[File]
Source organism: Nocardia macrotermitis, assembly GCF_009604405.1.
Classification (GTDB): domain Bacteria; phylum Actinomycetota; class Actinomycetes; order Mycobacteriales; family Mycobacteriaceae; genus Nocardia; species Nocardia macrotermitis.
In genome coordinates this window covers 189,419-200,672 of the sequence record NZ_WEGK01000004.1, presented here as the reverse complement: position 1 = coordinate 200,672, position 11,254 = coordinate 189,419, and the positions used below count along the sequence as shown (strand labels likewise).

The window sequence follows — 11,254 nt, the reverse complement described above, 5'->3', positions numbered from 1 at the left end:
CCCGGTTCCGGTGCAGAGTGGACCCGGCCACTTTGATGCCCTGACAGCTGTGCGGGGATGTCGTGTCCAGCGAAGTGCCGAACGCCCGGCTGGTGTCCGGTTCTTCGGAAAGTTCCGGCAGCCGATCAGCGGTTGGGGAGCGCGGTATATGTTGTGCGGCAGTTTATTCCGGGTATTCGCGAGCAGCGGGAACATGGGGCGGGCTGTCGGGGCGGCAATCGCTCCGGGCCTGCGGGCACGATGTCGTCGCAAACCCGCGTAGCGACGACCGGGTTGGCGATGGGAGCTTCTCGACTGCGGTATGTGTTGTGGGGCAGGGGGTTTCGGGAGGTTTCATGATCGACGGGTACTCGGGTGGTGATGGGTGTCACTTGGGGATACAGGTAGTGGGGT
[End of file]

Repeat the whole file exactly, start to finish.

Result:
Source organism: Nocardia macrotermitis, assembly GCF_009604405.1.
Classification (GTDB): domain Bacteria; phylum Actinomycetota; class Actinomycetes; order Mycobacteriales; family Mycobacteriaceae; genus Nocardia; species Nocardia macrotermitis.
In genome coordinates this window covers 189,419-200,672 of the sequence record NZ_WEGK01000004.1, presented here as the reverse complement: position 1 = coordinate 200,672, position 11,254 = coordinate 189,419, and the positions used below count along the sequence as shown (strand labels likewise).

The window sequence follows — 11,254 nt, the reverse complement described above, 5'->3', positions numbered from 1 at the left end:
CCCGGTTCCGGTGCAGAGTGGACCCGGCCACTTTGATGCCCTGACAGCTGTGCGGGGATGTCGTGTCCAGCGAAGTGCCGAACGCCCGGCTGGTGTCCGGTTCTTCGGAAAGTTCCGGCAGCCGATCAGCGGTTGGGGAGCGCGGTATATGTTGTGCGGCAGTTTATTCCGGGTATTCGCGAGCAGCGGGAACATGGGGCGGGCTGTCGGGGCGGCAATCGCTCCGGGCCTGCGGGCACGATGTCGTCGCAAACCCGCGTAGCGACGACCGGGTTGGCGATGGGAGCTTCTCGACTGCGGTATGTGTTGTGGGGCAGGGGGTTTCGGGAGGTTTCATGATCGACGGGTACTCGGGTGGTGATGGGTGTCACTTGGGGATACAGGTAGTGGGGT